Military training consists of a whole lot more than just learning how to use the equipment. It also includes things like what sort of force is appropriate under what circumstances, focused conditioning to make it more likely to keep your head when under fire, how to appropriately handle the presence of civilians, identify friend & foe, etc.

It’s a whole package deal, and is the sort of overall training that police don’t get. I think the notion that giving them military equipment, even if trained on that equipment, is fundamentally flawed.

That One Guy (profile) says:

When all you have is a grenade launcher....

It doesn’t appear that any words were wasted discussing the underlying causes of the protests officers are now facing — none of which will be resolved with increased police militarization.

I think at this point they’ve fallen prey to the ‘Just a little more’ disease, where rather than admitting that hey, the current way of doing something is clearly not working they instead double, triple, and quadruple down, assuming that they just need to do it even more and suddenly it will work.

If police with some military surplus isn’t cutting it and getting people to respect the police, then clearly the only possible response is to give them more military gear. If a pistol isn’t getting them the respect they so clearly deserve then swap it out for a shotgun or rifle, and so on.

It would be a hefty uphill battle at this point but police could actually drastically reduce the problems they find themselves facing such as protests, lack of trust and respect, that sort of thing. Given that doing so would require actions that they have fought stridently every step of the way up till now(accountability, holding their own responsible and so on) that’s not likely to happen any time soon or ever at this rate.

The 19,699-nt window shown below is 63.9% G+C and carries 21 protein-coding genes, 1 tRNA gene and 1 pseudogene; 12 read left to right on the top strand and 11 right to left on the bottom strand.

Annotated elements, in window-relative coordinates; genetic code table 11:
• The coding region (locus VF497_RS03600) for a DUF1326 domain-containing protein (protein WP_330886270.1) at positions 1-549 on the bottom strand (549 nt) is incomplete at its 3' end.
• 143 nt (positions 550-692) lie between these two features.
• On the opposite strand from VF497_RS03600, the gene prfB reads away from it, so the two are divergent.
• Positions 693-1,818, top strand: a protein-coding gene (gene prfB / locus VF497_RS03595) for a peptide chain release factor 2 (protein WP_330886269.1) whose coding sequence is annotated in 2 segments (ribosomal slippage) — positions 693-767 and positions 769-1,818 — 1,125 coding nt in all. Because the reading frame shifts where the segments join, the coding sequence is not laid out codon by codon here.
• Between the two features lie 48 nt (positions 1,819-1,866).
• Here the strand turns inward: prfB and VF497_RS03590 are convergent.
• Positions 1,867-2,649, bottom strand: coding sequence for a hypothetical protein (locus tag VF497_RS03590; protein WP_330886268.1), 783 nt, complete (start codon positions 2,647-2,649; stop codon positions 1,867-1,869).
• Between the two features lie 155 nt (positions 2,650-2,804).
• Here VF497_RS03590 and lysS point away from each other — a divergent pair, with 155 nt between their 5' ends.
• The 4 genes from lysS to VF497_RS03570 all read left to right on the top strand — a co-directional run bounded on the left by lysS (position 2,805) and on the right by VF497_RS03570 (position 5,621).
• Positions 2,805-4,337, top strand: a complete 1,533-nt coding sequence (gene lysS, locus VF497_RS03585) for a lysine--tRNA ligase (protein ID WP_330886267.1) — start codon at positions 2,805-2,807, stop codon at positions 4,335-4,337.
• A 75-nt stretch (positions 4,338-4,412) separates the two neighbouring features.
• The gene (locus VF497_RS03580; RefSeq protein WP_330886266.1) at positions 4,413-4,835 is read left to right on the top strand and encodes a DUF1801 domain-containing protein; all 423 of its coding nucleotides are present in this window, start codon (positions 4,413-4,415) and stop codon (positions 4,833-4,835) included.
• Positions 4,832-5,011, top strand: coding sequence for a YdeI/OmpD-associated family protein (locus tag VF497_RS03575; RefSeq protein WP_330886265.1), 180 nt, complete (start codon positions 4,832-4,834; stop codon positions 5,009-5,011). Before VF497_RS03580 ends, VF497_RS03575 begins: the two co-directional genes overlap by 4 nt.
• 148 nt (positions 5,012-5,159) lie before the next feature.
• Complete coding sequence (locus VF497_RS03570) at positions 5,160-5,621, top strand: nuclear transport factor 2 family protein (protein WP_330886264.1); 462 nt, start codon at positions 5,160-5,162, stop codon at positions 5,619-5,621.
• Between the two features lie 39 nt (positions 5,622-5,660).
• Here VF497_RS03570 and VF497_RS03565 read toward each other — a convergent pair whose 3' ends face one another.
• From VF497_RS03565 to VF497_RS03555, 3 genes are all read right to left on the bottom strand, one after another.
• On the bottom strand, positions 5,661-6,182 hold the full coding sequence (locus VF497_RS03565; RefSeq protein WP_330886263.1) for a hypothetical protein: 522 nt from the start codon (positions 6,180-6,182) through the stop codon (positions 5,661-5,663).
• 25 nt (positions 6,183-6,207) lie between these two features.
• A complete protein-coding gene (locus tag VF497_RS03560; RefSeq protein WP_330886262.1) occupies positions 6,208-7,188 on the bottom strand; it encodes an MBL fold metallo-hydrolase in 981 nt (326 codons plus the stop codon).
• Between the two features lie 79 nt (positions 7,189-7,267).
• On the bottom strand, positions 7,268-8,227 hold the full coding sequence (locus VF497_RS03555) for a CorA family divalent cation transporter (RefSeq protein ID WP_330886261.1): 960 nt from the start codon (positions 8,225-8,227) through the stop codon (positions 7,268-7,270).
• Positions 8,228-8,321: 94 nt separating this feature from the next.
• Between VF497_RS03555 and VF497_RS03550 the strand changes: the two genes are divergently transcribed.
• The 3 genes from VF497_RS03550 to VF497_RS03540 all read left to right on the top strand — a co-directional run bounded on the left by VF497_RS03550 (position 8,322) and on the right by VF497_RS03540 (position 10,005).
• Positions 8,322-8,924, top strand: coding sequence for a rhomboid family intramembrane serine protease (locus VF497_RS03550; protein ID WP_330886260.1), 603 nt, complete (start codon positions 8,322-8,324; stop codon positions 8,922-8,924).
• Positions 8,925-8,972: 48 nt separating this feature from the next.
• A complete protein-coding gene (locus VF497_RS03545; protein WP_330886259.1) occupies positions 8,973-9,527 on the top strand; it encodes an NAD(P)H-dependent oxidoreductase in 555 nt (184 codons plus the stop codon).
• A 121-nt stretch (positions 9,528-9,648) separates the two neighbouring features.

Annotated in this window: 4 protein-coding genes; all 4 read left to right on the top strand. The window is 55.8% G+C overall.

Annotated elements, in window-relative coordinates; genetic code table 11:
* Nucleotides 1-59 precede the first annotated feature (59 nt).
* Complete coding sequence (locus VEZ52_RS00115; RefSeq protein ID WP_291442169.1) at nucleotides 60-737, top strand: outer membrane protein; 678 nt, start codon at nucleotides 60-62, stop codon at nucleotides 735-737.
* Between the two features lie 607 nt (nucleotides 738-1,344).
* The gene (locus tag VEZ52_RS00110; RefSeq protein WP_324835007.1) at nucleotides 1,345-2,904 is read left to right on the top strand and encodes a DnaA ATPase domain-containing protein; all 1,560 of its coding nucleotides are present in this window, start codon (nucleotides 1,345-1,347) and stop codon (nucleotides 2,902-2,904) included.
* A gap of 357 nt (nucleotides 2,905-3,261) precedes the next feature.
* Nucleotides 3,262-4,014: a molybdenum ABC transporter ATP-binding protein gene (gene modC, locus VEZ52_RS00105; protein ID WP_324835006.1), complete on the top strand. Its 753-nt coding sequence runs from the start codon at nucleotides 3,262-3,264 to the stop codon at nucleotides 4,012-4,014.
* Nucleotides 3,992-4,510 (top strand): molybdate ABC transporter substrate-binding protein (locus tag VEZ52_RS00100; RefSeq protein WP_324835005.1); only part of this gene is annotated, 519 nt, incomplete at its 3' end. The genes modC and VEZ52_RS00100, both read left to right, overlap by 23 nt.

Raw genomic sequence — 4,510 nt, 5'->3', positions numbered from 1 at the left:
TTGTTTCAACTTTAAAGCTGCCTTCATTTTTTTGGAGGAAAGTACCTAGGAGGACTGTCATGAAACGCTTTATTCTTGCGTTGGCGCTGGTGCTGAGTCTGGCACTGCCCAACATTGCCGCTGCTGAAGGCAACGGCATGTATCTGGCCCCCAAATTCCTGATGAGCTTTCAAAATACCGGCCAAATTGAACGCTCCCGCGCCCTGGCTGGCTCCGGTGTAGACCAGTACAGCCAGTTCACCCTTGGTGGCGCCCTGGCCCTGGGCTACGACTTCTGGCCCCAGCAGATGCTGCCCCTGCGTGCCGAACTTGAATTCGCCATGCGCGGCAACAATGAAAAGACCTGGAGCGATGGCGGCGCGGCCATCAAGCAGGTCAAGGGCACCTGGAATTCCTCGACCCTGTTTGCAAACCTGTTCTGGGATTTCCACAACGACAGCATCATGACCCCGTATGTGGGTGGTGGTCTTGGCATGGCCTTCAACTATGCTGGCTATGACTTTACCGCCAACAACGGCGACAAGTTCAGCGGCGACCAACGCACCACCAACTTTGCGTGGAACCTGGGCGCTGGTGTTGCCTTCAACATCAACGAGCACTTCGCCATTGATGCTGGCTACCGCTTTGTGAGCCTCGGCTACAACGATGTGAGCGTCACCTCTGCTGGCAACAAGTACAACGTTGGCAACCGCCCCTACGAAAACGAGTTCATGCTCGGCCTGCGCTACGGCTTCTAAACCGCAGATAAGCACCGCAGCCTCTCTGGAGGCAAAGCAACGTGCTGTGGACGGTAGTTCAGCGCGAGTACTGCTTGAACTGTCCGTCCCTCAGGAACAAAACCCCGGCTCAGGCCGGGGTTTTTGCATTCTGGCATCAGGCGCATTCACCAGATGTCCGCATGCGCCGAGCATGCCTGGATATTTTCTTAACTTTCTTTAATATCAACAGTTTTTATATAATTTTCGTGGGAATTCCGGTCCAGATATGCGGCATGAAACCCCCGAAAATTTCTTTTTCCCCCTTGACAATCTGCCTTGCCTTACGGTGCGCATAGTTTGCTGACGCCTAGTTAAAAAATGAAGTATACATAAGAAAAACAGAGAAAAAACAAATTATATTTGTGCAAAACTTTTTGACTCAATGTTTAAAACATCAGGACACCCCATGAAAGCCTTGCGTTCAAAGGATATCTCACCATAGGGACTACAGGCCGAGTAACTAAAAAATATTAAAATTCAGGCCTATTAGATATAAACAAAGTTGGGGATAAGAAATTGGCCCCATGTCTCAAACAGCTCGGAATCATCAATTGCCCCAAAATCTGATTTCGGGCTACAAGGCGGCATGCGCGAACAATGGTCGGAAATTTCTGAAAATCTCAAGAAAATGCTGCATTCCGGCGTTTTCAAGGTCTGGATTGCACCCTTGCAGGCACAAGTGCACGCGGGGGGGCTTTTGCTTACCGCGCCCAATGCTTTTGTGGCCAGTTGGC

Actions like militarizing the police even more and granting them even more special treatment under the law on the other hand is just going to make things worse, to the point where you really have to wonder if they’ve given up on being worthy of actual respect and figure fear will work just as well.

If that is the case I certainly hope someone influential enough on the police side wakes up and changes things quick, because while you can cow a populous into obedience using fear that only works for so long, and when it fails things tend to be all sorts of messy for everyone, and other than the gun-happy nutters on both sides I don’t imagine many people would care for that in the slightest.

Lawrence D’Oliveiro says:

Hollywood Crimefighting

So the standard response to any kind of threat (real or not) is to crank up the weaponry.

That’s the trouble when you pay too much attention to your own film & TV propaganda.

Also the US gun culture has to bear its share of the blame for this kind of mentality, that just bring sufficient firepower to bear and you can solve any problem.

Skeeter says:

Problem, Reaction, Solution

If you cannot see the long-term designed intent in this action, you deserve everything they give you.

Obama banned the military hardware issue after public videos and outcry about ‘black-booted pseudo-military’ masquerading as cops. But, the establishment NEEDS those shock troops in place, so they simply ‘created a problem’, ‘(with the aid of media) sculpted the reaction’ and now they offer a solution. (which was what they started out doing, anyhow)

This isn’t surprising, this is in their game-book. It’s play 1L, right next to resurrection of the 4th Reich.

Whatever says:

It’s about damn time. Now the police can properly put all these non-compliant criminals right where they belong. In jail, or in their mom’s basement so they can whine about it on their social networking platforms and have their data harvested by the NSA. Mmmm, I’m getting nice and stiff just thinking about it. The police are whipping out their big guns and I’m going to whip out mine.

Tim Zerr says:

police

We have the National Guard for real serious violent riots. The police are in no more danger now than before unless they start increasing their bullying of citizens. This militarization is a set up for more violent conflict between police and the public. And the Mideast terrorists are not invading our homes so the police are not needed for that. They have well trained swat teams that have what they need and the other cops need to learn how to act rather than be given more war toys that they will want to use.